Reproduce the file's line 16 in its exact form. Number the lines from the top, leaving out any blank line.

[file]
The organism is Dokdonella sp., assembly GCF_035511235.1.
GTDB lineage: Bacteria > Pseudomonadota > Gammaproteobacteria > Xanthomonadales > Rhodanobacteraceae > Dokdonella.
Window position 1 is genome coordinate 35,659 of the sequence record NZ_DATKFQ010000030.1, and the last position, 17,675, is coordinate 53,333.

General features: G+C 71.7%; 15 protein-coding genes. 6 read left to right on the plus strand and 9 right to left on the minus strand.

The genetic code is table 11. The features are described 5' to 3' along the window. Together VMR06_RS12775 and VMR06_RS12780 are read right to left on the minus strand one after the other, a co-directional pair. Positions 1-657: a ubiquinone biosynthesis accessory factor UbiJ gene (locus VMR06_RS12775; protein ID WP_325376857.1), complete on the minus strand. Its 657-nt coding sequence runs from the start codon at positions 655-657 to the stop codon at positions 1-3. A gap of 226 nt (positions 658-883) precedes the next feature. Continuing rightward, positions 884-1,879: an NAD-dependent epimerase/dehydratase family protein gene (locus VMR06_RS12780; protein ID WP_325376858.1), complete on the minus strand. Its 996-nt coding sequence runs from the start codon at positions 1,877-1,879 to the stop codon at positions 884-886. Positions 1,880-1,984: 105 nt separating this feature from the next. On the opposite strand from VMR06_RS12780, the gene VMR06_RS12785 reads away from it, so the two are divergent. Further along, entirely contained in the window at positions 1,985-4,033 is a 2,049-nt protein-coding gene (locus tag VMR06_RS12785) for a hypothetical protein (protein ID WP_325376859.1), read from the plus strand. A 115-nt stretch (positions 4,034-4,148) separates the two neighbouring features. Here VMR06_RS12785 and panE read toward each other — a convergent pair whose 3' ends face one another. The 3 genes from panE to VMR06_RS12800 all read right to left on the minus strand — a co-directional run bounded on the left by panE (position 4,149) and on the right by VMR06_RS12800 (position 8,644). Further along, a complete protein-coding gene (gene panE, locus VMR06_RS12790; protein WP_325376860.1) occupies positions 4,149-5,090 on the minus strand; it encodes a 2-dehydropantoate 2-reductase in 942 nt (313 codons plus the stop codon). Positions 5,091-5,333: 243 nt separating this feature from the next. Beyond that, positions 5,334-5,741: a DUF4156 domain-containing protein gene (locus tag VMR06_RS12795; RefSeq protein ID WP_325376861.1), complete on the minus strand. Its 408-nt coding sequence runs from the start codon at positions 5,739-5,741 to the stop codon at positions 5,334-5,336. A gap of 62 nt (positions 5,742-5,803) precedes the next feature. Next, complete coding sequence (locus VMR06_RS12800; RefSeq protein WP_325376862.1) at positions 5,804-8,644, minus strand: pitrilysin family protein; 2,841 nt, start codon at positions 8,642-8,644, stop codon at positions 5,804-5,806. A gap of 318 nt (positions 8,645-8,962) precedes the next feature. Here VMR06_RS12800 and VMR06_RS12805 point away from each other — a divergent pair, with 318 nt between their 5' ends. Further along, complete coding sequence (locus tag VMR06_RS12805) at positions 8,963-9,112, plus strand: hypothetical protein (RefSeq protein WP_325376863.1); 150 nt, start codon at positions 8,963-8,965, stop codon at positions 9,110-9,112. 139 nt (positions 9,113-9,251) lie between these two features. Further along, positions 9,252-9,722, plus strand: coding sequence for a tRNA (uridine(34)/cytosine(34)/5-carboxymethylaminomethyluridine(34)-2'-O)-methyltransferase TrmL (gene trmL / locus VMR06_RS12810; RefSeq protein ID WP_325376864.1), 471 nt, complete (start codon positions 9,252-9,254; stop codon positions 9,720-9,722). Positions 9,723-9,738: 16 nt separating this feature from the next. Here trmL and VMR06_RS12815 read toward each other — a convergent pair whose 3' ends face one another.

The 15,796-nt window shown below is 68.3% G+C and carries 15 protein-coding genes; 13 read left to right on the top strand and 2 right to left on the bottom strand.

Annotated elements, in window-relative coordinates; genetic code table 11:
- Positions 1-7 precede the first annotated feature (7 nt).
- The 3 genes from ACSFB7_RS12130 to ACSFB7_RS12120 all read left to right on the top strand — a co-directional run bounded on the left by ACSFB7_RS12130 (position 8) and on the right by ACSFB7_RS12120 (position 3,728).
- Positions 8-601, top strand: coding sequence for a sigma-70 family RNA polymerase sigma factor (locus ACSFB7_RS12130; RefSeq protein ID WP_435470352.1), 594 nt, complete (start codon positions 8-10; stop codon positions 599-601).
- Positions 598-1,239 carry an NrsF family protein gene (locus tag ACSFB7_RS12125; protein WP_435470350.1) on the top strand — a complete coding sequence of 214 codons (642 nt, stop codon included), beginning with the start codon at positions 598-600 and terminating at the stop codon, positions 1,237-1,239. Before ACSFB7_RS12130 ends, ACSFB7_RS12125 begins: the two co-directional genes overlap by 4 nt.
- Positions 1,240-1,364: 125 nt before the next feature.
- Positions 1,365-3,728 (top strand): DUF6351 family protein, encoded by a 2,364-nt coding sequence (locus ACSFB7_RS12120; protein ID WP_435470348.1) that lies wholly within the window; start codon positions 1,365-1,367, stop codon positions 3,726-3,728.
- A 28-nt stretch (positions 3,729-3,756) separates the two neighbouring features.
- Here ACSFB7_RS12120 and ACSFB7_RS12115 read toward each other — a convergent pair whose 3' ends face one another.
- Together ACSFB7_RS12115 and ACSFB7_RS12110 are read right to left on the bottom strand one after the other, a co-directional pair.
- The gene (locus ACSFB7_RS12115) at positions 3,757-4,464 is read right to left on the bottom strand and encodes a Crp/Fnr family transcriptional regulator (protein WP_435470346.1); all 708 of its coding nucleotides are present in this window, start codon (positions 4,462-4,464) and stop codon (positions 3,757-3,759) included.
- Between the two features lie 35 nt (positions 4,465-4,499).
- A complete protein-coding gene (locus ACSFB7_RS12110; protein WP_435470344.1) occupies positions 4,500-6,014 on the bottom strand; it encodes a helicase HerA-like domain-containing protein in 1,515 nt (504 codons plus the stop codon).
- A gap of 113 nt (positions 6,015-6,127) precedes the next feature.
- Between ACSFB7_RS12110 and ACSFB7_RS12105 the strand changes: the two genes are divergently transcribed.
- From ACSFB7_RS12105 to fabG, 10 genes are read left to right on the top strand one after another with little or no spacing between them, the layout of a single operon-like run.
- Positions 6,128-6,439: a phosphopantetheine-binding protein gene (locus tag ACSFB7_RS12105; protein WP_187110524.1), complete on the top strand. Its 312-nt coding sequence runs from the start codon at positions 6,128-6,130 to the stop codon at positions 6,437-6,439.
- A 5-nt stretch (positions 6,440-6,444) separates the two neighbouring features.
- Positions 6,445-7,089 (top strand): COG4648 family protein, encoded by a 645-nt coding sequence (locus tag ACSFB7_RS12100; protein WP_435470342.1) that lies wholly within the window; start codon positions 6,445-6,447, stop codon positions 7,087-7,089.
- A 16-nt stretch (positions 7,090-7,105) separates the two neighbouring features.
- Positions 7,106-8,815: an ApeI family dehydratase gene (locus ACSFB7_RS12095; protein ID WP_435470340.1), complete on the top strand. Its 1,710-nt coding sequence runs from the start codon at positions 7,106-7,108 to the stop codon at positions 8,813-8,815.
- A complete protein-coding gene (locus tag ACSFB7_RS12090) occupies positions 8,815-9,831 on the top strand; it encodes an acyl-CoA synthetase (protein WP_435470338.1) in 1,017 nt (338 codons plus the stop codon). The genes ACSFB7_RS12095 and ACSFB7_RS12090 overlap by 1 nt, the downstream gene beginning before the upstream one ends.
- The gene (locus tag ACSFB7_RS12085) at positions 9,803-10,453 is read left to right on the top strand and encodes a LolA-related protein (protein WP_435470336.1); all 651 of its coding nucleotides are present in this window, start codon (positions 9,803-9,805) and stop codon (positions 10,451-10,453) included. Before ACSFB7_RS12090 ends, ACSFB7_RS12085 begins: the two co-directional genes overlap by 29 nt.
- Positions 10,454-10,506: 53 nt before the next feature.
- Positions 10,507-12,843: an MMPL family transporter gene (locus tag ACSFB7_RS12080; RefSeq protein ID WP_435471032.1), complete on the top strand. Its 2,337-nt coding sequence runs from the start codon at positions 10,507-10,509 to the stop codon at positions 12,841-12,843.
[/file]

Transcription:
- Together ACSFB7_RS12115 and ACSFB7_RS12110 are read right to left on the bottom strand one after the other, a co-directional pair.